Tag Archives: Ethiopians

Jordan River baptism site reported to be open

Several media outlets have reported the permanent opening of the Qasr el-Yahud Baptismal site. Our group made arrangements to visit the site May 3, but we had to wait for military personnel to open the gate. Some construction work was going on, and the road to the site needed repair. See here. See earlier reports here, and here.

Some reports have warned about the impurity of the water. I advised my group not to touch it. A group of Ethiopians were dipping themselves, dipping others, and pouring water on themselves while we were there. A hand full of water looked like mud as it left the hand.

Ethiopians in the Jordan River at Qasr el-Jahud. Photo by Ferrell Jenkins.

Ethiopians in the Jordan River at Qasr el-Yahud. Photo by Ferrell Jenkins.

Personally I understand baptism to be a one-time act “for the forgiveness of your sins” (Acts 2:28; 8:12; Matthew 28:19; Mark 16:16; Romans 6:3-4; et al.).

Bible students like to visit the Jordan River at this site for several reasons.

  • Ancient Israel crossed the Jordan to enter the promised land (Joshua 3).
  • Elijah and Elisha crossed the river (2 Kings 2).
  • John baptized in the Jordan (Matthew 3:6ff.; Mark 1:5-9; John 1:28; 10:40).
  • Jesus was baptized in the Jordan (Matthew 3:13).
  • Naaman dipped in the Jordan at a site further north (2 Kings 5).

The view was made from the West Bank site looking northeast. A group of western pilgrims are visible on the (Hashemite Kingdom of) Jordan side of the river.

Jordan River Baptismal Site. Photo by Ferrell Jenkins.

Jordan River Baptismal Site. View to the NE. Photo by Ferrell Jenkins.

HT: Bible Places Blog.

Book of Enoch on Display

The book of Enoch has received some attention in the news today. The Courier-Journal reports that a printed copy of Enoch was recently purchased by a collector, and is being placed on display at the Remnant Trust in Jeffersonville, Indiana. The article includes a nice video with good images of the book.
Book of Enoch at Remnant Trust, Jeffersonville, Indiana.

Enoch was originally written in Hebrew or Aramaic by Jews, and some ancient fragments of it have been found near the Dead Sea. But the oldest complete versions are in the ancient Ethiopian language of Ge’ez because Ethiopian Christians are the only enduring church group that revered the book as Scripture.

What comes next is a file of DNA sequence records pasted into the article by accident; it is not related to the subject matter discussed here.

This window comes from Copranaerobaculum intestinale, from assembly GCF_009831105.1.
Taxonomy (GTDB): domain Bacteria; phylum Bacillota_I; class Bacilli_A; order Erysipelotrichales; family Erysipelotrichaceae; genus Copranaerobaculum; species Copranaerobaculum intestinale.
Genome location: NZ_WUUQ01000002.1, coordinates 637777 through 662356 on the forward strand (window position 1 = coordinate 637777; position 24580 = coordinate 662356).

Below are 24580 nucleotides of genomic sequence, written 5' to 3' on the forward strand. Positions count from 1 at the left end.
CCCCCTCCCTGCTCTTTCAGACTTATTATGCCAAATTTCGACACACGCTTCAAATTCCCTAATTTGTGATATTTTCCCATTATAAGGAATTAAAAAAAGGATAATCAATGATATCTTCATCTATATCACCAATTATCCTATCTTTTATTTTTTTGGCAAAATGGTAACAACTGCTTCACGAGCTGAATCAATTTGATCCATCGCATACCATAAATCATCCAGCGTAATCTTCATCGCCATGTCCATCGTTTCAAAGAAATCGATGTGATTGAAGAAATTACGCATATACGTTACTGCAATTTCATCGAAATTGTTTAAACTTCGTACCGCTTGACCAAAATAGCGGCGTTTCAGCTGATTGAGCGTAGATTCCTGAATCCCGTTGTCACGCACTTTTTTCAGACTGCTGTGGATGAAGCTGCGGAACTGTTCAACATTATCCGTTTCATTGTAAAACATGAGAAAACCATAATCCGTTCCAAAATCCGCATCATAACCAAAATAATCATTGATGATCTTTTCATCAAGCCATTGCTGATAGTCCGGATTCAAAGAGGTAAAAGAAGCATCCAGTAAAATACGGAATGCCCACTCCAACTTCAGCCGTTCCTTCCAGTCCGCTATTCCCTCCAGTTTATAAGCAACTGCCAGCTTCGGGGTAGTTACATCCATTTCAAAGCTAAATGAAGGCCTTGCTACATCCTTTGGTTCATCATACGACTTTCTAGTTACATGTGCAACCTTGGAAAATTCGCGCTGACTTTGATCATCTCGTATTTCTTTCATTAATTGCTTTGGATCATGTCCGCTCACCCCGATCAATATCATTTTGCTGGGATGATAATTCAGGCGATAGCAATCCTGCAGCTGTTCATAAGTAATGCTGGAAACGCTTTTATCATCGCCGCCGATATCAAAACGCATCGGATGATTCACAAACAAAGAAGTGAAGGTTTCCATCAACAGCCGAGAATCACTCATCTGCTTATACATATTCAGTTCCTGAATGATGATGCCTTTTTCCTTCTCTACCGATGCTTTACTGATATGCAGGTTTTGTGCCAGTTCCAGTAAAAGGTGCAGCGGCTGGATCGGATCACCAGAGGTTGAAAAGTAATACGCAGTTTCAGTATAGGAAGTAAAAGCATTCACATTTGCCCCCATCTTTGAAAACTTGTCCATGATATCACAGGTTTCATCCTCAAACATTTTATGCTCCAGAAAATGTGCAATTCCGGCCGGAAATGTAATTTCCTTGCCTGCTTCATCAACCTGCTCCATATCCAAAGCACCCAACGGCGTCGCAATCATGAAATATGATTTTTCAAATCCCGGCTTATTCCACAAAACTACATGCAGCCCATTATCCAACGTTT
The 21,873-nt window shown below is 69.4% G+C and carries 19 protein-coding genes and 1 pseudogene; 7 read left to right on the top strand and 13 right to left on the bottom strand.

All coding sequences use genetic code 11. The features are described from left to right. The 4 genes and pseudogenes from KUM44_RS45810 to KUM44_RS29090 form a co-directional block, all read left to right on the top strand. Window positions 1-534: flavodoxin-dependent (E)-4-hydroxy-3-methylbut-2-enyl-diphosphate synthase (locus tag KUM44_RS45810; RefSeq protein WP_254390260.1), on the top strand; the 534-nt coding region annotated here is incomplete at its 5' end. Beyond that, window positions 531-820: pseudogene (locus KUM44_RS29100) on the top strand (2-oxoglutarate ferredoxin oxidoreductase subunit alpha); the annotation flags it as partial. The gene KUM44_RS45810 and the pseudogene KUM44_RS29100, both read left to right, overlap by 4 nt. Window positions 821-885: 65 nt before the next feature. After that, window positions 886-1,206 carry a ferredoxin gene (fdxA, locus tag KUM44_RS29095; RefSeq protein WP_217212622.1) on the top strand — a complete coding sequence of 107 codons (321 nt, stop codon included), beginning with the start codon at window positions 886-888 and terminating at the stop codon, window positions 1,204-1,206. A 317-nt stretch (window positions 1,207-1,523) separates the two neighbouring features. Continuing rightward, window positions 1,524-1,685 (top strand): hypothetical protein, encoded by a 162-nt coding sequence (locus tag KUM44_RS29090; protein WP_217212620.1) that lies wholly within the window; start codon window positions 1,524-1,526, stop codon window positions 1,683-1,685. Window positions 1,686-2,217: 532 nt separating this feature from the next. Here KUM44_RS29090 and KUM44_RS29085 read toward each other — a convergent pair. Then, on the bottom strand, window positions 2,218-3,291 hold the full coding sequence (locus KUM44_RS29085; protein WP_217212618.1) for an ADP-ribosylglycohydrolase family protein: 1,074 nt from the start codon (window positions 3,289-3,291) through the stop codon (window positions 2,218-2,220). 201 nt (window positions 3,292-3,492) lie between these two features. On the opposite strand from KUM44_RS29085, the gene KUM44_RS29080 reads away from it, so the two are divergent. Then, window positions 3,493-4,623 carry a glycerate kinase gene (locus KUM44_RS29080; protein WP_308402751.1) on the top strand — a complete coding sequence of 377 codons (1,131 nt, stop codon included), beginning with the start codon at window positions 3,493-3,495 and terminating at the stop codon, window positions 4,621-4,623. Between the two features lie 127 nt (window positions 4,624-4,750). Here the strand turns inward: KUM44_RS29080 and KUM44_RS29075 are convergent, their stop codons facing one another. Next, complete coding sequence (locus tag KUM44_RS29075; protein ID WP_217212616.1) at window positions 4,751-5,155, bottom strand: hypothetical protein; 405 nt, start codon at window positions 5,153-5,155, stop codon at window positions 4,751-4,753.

James C. VanderKam, a professor of Hebrew Scriptures at Notre Dame University and a leading expert on the Book of Enoch, has inspected the book on loan to the trust and estimates that it’s probably one of the five oldest manuscripts of the work.

“We don’t have very many that go back that far,” said VanderKam, who is co-author of an English translation of Enoch and is working on a commentary. VanderKam estimated that the text was about 500 years old because its script and contents are similar to a manuscript of that age in the British Museum. Specialists in Ethiopian script could make a more specific determination, he said.

Enoch is mentioned in Luke’s genealogy of Jesus (Luke 3:37). The writer of the epistles to the Hebrews says,

By faith Enoch was taken up so that he would not see death; AND HE WAS NOT FOUND BECAUSE GOD TOOK HIM UP; for he obtained the witness that before his being taken up he was pleasing to God (Hebrews 11:5 NASB).

The most interesting mention of Enoch in the New Testament is the quotation from the book in the little letter of Jude. In the midst of a litany of charges against “certain persons” who had crept in unnoticed among the Christians to whom he writes, he says,

It was also about these men that Enoch, in the seventh generation from Adam, prophesied, saying, “Behold, the Lord came with many thousands of His holy ones, to execute judgment upon all, and to convict all the ungodly of all their ungodly deeds which they have done in an ungodly way, and of all the harsh things which ungodly sinners have spoken against Him.” (Jude 1:14-15 NASB).

The book of Enoch was not considered one of the canonical books of the Hebrew Bible (Old Testament) by the Jews, but Jude seems to think it expressed the truth about what will happen to false teachers. In the same way, Paul quoted pagan poets whose work expressed the truth he was seeking to express (Acts 17:28).

For several weeks I have been looking for an excuse to mention that my book, The Early Church, is now available in the Amharic language. All distribution is being done by Christians in Ethiopia, and I have no copies for distribution.

The Early Church by Ferrell Jenkins in Amharic, used by Christian in Ethiopia.

Ethiopians, sometimes called Abyssinians, have a small chapel adjoining the Church of the Holy Sepulcher in Jerusalem. There they sometimes show a portion of the Gospels prepared in the shape of a cross. One of my guides used to ask the Ethiopian to read to us from Amharic. This photo was made in 1977.

Ethiopian reading the gospel in Jerusalem. Photo by Ferrell Jenkins, 1977.